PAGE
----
Last year, a scam using fraudulent wire transfers caused businesses $215 million in losses.
According to a public service announcement by the Internet Crime Computer Center (IC3), the scam, which is known as the “Business E-mail Compromise” (BEC), claimed 1,198 unique victims in every U.S. state and 45 other countries between October 2013 and December 2014.
Approximately $180 million (around 84%) of the total dollars lost occurred in the United States alone.
There are three different versions to the scam. The first, which has been referred to as “The Bogus Invoice Scheme,” “The Supplier Swindle,” and “Invoice Modification Scheme,” tries to manipulate a business into wiring monies to a fraudulent account that is allegedly owned by a trusted supplier.
“The request may be made via telephone, facsimile or e-mail,” the IC3 alert warns. “If an e-mail is received, the subject will spoof the e-mail request so it appears very similar to a legitimate account and would take very close scrutiny to determine it was fraudulent. Likewise, if a facsimile or telephone call is received, it will closely mimic a legitimate request.”
Brian Krebs discusses the scam’s second version, known as “CEO Fraud,” on his website. In this scenario, fraudsters posing as C-level executives ask a second employee who is usually responsible for processing payments to make a wire transfer to a fraudulent account.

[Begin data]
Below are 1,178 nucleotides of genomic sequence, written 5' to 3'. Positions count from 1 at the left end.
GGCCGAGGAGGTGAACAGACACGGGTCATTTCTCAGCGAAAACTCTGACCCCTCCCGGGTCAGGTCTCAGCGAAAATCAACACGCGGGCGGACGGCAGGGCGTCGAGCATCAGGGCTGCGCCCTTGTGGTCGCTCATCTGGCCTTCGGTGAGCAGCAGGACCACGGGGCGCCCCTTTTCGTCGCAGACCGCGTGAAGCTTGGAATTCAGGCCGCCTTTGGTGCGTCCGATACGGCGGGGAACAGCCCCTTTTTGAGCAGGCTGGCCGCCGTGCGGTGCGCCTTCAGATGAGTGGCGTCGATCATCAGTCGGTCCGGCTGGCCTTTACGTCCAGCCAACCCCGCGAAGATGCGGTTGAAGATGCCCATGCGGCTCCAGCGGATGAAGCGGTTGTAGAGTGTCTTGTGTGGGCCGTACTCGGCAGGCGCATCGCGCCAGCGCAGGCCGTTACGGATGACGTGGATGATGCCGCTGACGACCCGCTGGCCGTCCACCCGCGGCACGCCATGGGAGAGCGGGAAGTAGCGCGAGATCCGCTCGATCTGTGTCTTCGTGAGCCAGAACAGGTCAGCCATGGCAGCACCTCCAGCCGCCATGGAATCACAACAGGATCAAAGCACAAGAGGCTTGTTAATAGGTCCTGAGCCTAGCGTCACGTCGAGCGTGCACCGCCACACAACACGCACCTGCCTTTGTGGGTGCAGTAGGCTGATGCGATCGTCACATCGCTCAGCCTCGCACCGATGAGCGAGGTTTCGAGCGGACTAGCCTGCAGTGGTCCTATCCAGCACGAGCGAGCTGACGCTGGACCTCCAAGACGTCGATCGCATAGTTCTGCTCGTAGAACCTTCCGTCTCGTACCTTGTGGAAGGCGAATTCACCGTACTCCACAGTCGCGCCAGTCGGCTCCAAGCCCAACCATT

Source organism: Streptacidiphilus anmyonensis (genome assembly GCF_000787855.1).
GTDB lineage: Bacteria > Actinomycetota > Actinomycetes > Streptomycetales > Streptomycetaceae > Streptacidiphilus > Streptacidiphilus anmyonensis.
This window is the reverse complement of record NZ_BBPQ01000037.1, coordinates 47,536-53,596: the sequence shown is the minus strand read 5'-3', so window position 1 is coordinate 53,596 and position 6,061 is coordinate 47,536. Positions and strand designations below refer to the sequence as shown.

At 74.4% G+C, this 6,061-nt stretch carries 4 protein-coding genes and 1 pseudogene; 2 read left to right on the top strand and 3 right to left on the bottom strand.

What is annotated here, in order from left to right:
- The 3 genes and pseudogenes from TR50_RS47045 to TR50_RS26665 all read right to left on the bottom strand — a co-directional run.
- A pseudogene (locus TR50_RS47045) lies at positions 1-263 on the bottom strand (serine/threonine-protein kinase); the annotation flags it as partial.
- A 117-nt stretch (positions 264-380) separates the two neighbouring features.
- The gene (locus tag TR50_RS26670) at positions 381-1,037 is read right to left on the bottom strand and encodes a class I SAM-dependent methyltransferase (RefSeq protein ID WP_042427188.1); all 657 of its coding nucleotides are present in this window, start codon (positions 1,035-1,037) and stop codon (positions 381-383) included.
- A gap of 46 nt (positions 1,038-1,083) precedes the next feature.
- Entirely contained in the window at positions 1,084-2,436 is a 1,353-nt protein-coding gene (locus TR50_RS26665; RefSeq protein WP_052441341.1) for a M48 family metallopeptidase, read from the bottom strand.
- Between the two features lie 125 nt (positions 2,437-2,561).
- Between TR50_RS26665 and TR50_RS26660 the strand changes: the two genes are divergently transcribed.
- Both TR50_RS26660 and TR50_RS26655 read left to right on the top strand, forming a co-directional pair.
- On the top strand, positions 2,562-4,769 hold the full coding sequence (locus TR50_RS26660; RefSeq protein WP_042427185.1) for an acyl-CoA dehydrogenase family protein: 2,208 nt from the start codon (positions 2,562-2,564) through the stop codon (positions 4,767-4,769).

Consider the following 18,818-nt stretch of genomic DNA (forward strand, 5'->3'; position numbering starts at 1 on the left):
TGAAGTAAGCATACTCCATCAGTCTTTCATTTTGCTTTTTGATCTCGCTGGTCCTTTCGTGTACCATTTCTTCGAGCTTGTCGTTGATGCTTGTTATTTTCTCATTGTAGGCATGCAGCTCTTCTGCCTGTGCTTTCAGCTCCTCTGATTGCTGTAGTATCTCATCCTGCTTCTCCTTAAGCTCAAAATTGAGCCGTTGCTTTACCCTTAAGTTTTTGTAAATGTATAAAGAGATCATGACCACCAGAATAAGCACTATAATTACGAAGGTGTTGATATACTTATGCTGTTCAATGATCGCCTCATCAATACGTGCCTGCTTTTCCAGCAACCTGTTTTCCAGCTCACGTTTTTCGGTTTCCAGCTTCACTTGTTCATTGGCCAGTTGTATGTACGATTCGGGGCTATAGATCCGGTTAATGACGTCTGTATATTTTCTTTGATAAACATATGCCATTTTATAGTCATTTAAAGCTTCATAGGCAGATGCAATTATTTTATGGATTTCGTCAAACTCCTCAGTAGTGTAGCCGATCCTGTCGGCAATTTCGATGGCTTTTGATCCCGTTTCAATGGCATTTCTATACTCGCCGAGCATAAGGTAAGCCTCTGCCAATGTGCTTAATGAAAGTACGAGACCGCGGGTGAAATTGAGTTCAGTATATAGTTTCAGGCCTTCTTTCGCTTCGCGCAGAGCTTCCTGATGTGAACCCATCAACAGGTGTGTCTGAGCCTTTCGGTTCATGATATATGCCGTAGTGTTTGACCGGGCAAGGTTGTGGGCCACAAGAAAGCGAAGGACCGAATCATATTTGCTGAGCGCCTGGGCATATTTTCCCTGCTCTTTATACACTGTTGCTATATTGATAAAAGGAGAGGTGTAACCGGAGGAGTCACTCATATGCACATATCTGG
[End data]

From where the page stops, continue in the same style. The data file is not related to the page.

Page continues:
The attackers gain access to those high-level email accounts using carefully crafted spearphishing messages. Some victims have also reported being infected by scareware and ransomware immediately prior to a BEC scam request.
The last version of the scam uses an employee’s hacked email to send requests for invoice payments to multiple vendors.
To protect against this scam, it is recommended that businesses establish out-of-band communication channels and review their policies regarding the authorization of wire transfers.
Given attackers’ ability to evade anti-spam systems, it is also suggested that businesses implement security education programs that are designed to combat phishing, as some CIOs have already begun doing.